Best kept secret destination that is Machakos county
With its expansive landscapes, rich history and formidable animal life, the county’s tourism prospects have remained overlooked. Sector players weigh in on the challenges opportunities and a sneak peak of what the region has to offer.
Harriet James @harriet86jim
From beautiful beaches at the coast to amazing mountain towns such as Meru and Nakuru to national animal reserve towns spread across the country, indeed there are destinations everyone should have a chance to visit in their lifetime.
But most of these vacation hots pots are packed with tourists determined to have a shot at the exhilarating adventure they offer.
So, how about ditching the crowds for a moment and seeking out often underrated vacation spots?
After all with the social distancing requirements in place occasioned by the novel coronavirus pandemic, it presents a perfect opportunity to do so.
One such destination is Machakos county... Yes, its capital Machakos Town often referred to as Masaku, is the hub of Ukambani region, which is about 40 to 50 minutes drive from Nairobi.
Yet despite its close proximity to the city, its numerous attractions remain unappreciated.
“This is a relatively undisturbed tourism resource base that is appealing to explorers seeking to have a fresh travel experience.
Its scenic views, rich culture and heritage, as well as various tourist sites are wowing to visitors traversing the region,” said media personality and Tembea Tujenge Kenya Initiative ambassador, Maina Kageni during a recent tour of the county.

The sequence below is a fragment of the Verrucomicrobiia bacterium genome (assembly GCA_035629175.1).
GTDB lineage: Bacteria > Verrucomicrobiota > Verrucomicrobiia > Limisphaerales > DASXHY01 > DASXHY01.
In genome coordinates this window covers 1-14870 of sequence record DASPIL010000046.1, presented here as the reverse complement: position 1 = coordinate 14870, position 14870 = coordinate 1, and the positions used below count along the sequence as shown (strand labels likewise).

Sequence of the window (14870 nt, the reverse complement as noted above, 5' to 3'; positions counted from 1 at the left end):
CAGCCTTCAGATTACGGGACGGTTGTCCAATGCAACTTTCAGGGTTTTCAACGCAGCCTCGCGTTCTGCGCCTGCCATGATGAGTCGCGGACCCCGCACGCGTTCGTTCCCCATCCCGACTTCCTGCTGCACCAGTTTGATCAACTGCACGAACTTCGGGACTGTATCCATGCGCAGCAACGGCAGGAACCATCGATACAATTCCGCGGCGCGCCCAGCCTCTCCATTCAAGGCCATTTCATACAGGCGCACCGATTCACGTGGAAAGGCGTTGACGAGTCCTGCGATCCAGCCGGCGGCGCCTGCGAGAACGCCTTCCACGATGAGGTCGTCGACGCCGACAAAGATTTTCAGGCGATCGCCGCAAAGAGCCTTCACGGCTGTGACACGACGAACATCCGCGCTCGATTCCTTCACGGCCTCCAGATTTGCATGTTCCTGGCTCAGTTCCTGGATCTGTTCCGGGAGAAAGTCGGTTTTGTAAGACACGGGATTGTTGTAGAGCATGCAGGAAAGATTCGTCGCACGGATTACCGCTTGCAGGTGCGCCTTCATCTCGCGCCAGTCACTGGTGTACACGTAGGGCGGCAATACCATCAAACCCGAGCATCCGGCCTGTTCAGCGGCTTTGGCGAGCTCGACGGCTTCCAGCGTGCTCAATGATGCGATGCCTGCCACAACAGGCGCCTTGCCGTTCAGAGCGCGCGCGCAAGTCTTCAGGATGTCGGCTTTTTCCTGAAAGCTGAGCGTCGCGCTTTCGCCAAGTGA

Machakos county is home to Kathiani, Machakos Town, Kangundo, Yatta, Mavoko, Masinga, and Mwala sub counties.
Some of the attractions in the region, include Kyamwilu Anti-Gravity Hill along Machakos-Mutituni road where nature defies gravity and tourists both local and international visit the hill to watch the water flow upward instead of downwards.
The Komarock Shrine in Nguluni area has the best sculpture of Jesus held by his mother Mary, Lukenya Hills and Caves in Lukenya were a hiding place for Kenya’s independence fighters Mau Mau and are good for hiking, wildlife viewing on surrounding Athi plains and sightseeing.
The magnificent African Heritage House in Kasina, Mlolongo, has African art and furnishings, a showpiece of African heritage and culture.
Other destinations in the county include Wamunyu Art Carvings, the Macmillan Castle, Fourteen Falls among others.
Tourism product offerings
To boost tourism activities, the county government and hospitality industry players in the region in partnership with other tourism bodies are looking to attract a share of the tourism revenue pie big destinations are generating.
The development of Gelian Hotel, the only four-star hotel in the eastern region of Kenya, has contributed heavily in lifting the standards of the region in terms of accommodation and conferencing facilities.
“Our hotel has become a benchmark when it comes to building hotels in these areas and has brought people to Machakos too, because there are great facilities to sleep or have meetings.
The county is also the gateway to Tsavo National Park and Makueni county and some visitors end up spending a night or two here before proceeding to their various destinations,” says the hotel chairman Alphonse Kioko.
Agrotourism is another promising direction of tourism development in the region.
Kamuthanga Fish Farm, a tilapia producing fish farm is the first certified fish farm with Eco Mark African label on the continent.
Here, guests not only get to learn about fish farming, but also get to sample the fish too.
“We are in the process of setting up structures so that we can charge visitors who come to learn or just experience the farm,” says Anthony Ndeto, the farm owner.